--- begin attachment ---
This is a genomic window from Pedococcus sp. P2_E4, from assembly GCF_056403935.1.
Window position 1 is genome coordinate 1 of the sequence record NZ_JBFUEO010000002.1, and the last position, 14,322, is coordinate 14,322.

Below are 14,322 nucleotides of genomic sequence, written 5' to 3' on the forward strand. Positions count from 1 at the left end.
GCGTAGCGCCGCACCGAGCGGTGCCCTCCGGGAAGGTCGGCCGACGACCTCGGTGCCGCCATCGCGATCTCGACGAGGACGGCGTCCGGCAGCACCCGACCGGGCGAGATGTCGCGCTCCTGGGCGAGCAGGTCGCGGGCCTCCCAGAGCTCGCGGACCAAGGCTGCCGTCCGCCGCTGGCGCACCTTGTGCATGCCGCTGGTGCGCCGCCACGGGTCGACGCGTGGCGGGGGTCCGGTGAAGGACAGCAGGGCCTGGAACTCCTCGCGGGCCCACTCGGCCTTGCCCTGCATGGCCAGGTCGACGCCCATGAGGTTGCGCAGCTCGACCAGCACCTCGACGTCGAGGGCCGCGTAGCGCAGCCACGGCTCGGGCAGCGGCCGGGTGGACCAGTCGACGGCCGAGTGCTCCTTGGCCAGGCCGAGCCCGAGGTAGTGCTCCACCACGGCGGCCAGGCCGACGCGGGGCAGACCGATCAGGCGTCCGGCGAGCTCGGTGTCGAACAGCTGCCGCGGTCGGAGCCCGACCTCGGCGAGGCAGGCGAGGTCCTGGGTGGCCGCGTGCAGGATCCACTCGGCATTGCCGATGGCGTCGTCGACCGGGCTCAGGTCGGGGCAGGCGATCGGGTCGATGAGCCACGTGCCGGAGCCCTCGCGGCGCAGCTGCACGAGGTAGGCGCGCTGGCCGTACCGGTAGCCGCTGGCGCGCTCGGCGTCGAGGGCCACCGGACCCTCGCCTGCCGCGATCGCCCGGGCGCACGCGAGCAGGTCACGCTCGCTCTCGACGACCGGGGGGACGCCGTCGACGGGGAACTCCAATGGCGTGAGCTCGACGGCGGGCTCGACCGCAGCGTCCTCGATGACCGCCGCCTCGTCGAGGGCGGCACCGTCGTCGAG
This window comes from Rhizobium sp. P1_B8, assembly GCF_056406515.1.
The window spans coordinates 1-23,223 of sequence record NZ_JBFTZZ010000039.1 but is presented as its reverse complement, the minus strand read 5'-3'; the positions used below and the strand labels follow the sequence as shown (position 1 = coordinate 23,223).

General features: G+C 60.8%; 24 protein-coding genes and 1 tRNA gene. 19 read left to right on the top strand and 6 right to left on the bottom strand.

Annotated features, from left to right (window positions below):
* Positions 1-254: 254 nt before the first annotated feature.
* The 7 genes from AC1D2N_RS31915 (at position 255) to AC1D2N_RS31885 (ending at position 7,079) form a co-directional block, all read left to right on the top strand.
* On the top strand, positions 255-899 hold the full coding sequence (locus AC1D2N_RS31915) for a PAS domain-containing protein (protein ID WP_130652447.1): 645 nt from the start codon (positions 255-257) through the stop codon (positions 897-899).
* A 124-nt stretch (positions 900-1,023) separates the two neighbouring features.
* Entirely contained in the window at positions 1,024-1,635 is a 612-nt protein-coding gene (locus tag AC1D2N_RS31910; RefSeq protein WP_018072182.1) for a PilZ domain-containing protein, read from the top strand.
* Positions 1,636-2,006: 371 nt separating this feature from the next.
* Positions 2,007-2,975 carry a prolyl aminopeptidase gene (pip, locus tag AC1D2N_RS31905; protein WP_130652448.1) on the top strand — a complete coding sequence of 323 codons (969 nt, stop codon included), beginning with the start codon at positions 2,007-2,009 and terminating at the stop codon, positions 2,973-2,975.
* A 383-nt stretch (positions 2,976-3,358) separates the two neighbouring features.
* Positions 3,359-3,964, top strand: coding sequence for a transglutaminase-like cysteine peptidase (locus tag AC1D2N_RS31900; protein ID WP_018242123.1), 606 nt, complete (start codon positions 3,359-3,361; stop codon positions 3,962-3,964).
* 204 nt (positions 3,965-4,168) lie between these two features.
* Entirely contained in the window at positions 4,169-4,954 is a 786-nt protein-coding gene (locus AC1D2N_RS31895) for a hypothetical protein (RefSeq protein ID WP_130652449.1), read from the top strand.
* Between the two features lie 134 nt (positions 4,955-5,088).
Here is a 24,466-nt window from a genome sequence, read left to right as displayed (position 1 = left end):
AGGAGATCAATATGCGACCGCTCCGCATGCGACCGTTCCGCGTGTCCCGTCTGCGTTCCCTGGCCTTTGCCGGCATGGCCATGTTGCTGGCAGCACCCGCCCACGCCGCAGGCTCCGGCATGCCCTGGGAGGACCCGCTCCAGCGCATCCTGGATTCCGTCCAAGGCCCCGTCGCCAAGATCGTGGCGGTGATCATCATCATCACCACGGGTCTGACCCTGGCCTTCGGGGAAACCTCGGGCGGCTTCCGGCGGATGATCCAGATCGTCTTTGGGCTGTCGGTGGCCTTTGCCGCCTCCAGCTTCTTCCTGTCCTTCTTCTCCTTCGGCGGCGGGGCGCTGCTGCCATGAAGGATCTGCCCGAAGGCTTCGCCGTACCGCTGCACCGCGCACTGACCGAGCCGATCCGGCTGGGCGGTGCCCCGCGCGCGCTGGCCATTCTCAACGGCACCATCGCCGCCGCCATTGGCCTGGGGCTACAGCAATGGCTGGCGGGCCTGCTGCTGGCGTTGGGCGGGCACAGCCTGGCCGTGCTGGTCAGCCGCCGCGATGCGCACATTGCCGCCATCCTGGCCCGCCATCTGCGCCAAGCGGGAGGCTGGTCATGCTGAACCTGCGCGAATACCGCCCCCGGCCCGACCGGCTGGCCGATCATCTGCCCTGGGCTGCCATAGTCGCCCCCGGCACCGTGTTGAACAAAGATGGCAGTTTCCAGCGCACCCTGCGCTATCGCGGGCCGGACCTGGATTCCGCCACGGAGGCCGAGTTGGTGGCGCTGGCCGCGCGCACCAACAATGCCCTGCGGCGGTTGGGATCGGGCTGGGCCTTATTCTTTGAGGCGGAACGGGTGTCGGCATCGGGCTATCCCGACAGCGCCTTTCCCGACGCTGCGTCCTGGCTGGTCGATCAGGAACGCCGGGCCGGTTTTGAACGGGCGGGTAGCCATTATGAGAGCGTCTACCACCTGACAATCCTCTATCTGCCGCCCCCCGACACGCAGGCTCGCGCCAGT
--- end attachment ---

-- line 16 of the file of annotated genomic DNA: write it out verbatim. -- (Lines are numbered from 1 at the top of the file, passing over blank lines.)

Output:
* A 383-nt stretch (positions 2,976-3,358) separates the two neighbouring features.